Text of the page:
Sunday, 05 July 2020
RESIDENTS of a Henley street have been urged to rent out their driveways to improve safety.
The suggestion was made by town councillor Sam Evans at a full council meeting following a series of incidents in Deanfield Road, near The Henley College.
In the latest incident a Ford Fiesta driven by a student overturned after colliding with two parked cars.
Residents claim that students drive dangerously and ignore the 30mph speed limit and park on the pavement while they are in college.
They have formed an action group which has called for a lower speed limit, more yellow lines and regular police patrols.
Mike Phelan, who lives in Deanfield Road, told the meeting that the street was unsafe due to the large number of cars parked there during the day, many of them belonging to students.
He said one of his neighbours refused to walk her daughter to Valley Road Primary School because she was so worried about the risk.
Mr Phelan said: “In the last month there have been three incidents outside my house where three cars have been written off and three taken away for repairs. Fortunately, no one was seriously hurt. One driver said they lost control at a roundabout.
“They park in incredibly stupid places, blocking junctions, and on the roundabout, causing other drivers to go into the opposite lane.
“We need a third police community support officer as the two we have are never available when we want them. The college principal has assured us she’s going to look into the matter and take what action she can but she’s very limited in what she can do.”
Richard Cartland, who formed the action group with Mr Phelan and fellow resident Nicola Gordon, said he saw a disabled man being forced to walk in the road due to the cars parked on the pavement.
He said: “I’ve lived down the road for 10 years and parking has always been a problem but the reason we formed the group was the dangerous driving. You will walk along with children and cars whizz past. Sooner or later somebody is going to get knocked over.
“It really brought it home to us all when we saw the car on its roof.
“People think of us as a bit ‘nimby’ but it’s the dangerous driving we want stopped. The college won’t take responsibility and there are no police in Deanfield Road. It’s a playground for some of the students.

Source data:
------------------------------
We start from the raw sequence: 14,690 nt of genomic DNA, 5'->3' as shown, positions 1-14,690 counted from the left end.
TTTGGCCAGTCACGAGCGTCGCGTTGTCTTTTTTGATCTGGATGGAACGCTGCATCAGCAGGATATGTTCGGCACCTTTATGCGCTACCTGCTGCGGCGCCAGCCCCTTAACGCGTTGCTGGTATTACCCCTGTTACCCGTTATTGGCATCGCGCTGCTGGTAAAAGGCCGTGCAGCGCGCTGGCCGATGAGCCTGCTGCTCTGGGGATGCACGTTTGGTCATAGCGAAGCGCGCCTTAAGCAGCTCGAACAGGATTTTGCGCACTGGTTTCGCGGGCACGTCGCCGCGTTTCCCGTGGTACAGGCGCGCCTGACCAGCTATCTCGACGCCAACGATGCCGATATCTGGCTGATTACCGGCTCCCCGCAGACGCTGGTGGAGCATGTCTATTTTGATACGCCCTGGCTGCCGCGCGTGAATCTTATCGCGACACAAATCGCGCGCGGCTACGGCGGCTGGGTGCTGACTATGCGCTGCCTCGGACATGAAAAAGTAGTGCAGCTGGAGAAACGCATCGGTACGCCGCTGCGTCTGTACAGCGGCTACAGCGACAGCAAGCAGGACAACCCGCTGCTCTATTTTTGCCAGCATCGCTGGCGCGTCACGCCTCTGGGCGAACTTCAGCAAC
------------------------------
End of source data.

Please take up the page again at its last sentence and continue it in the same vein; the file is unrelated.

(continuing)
“The back of one of the campuses is on Deanfield Road and that encourages students to drive between lessons. I must have seen the principal of the college 10 times but the college will not take responsibility for students outside the gates.
“The police have to come from Maidenhead, Reading and Didcot so the chance of them catching students driving dangerously is non-existent.”
Councillor Evans said that residents who are at work during the day could offer to let students use their drives in return for a small fee.
“I don’t know if that’s feasible but it’s a good starting point,” she said. “Can I suggest we don’t only talk to the college but one or two residents to come up with a solution? You live there and we don’t.”
Mr Phelan replied he knew of one student who had turned down the offer of a parking space from a resident, saying it was too far from the college and “would ruin her make-up if it was raining”.
Mr Cartland said: “Ideas are good but that is one of the less good ones. The five per cent of students who park and drive like idiots are the five per cent who won’t pay to park on our driveways.
“What we want is either some sensible traffic-calming solutions of speed limits and chicanes and parking restrictions so it’s not possible to drive a car in a way that will injure someone or for the police or the college to take responsibility. We know the college is there and we accept that. We know they are parking on our road and that’s fine but we don’t accept that it’s okay to drive or park dangerously. That’s how an accident is going to happen. I do believe someone is going to get killed.”
Mayor Kellie Hinton said she would speak to the college’s student union representatives.
She didn’t think residents renting out their drives would work, saying: “By the time students have been there for a couple of years and learned respect for the area they move on. A whole new batch come in who perhaps don’t know the rules.”
A college spokeswoman said: “On Tuesday the college held a positive initial meeting with the police, local council members and the Mayor to discuss how student cars impact on the existing parking problems in Henley. Further meetings are planned to explore possible solutions.
“The college actively promotes safe driving and respectful parking through its tutorial classes, attended by all college students.
“There are plans to enhance the programme by further engagement with the Government’s THINK campaign and distribution of a series of leaflets and posters around the college campuses in the coming weeks.
“The health and safety of our students is a priority and we are committed to equipping them with practical information on staying safe on the road and the rules on parking.”
22 April 2018
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